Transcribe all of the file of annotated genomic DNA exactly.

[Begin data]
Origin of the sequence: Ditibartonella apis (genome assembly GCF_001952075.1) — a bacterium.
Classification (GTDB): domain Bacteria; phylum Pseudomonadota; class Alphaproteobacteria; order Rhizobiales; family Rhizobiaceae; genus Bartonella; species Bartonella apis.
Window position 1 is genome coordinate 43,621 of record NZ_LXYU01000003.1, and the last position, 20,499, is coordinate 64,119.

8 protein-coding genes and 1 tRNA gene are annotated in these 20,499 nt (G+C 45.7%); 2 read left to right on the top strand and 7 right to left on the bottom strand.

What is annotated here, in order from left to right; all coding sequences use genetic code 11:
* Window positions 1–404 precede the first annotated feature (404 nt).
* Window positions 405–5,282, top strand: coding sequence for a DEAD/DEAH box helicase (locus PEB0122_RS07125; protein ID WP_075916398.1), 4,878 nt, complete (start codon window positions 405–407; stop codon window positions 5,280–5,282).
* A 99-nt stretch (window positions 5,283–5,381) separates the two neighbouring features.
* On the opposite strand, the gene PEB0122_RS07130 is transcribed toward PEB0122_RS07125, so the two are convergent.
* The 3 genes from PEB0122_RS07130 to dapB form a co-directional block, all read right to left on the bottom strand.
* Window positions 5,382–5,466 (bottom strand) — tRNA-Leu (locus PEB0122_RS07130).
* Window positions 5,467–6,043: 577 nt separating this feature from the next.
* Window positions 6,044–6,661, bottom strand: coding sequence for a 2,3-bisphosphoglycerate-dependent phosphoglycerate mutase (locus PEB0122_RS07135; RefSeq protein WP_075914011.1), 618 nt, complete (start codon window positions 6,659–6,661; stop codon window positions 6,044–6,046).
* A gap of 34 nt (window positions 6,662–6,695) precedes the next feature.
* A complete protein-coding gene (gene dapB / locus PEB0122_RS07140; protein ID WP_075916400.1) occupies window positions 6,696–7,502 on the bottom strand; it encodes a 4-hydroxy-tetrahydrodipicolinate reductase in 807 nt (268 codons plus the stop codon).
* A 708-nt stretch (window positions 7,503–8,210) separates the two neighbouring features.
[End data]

Origin of the sequence: Ditibartonella apis (genome assembly GCF_001952075.1) — a bacterium.
Classification (GTDB): domain Bacteria; phylum Pseudomonadota; class Alphaproteobacteria; order Rhizobiales; family Rhizobiaceae; genus Bartonella; species Bartonella apis.
Window position 1 is genome coordinate 43,621 of record NZ_LXYU01000003.1, and the last position, 20,499, is coordinate 64,119.

8 protein-coding genes and 1 tRNA gene are annotated in these 20,499 nt (G+C 45.7%); 2 read left to right on the top strand and 7 right to left on the bottom strand.

What is annotated here, in order from left to right; all coding sequences use genetic code 11:
* Window positions 1–404 precede the first annotated feature (404 nt).
* Window positions 405–5,282, top strand: coding sequence for a DEAD/DEAH box helicase (locus PEB0122_RS07125; protein ID WP_075916398.1), 4,878 nt, complete (start codon window positions 405–407; stop codon window positions 5,280–5,282).
* A 99-nt stretch (window positions 5,283–5,381) separates the two neighbouring features.
* On the opposite strand, the gene PEB0122_RS07130 is transcribed toward PEB0122_RS07125, so the two are convergent.
* The 3 genes from PEB0122_RS07130 to dapB form a co-directional block, all read right to left on the bottom strand.
* Window positions 5,382–5,466 (bottom strand) — tRNA-Leu (locus PEB0122_RS07130).
* Window positions 5,467–6,043: 577 nt separating this feature from the next.
* Window positions 6,044–6,661, bottom strand: coding sequence for a 2,3-bisphosphoglycerate-dependent phosphoglycerate mutase (locus PEB0122_RS07135; RefSeq protein WP_075914011.1), 618 nt, complete (start codon window positions 6,659–6,661; stop codon window positions 6,044–6,046).
* A gap of 34 nt (window positions 6,662–6,695) precedes the next feature.
* A complete protein-coding gene (gene dapB / locus PEB0122_RS07140; protein ID WP_075916400.1) occupies window positions 6,696–7,502 on the bottom strand; it encodes a 4-hydroxy-tetrahydrodipicolinate reductase in 807 nt (268 codons plus the stop codon).
* A 708-nt stretch (window positions 7,503–8,210) separates the two neighbouring features.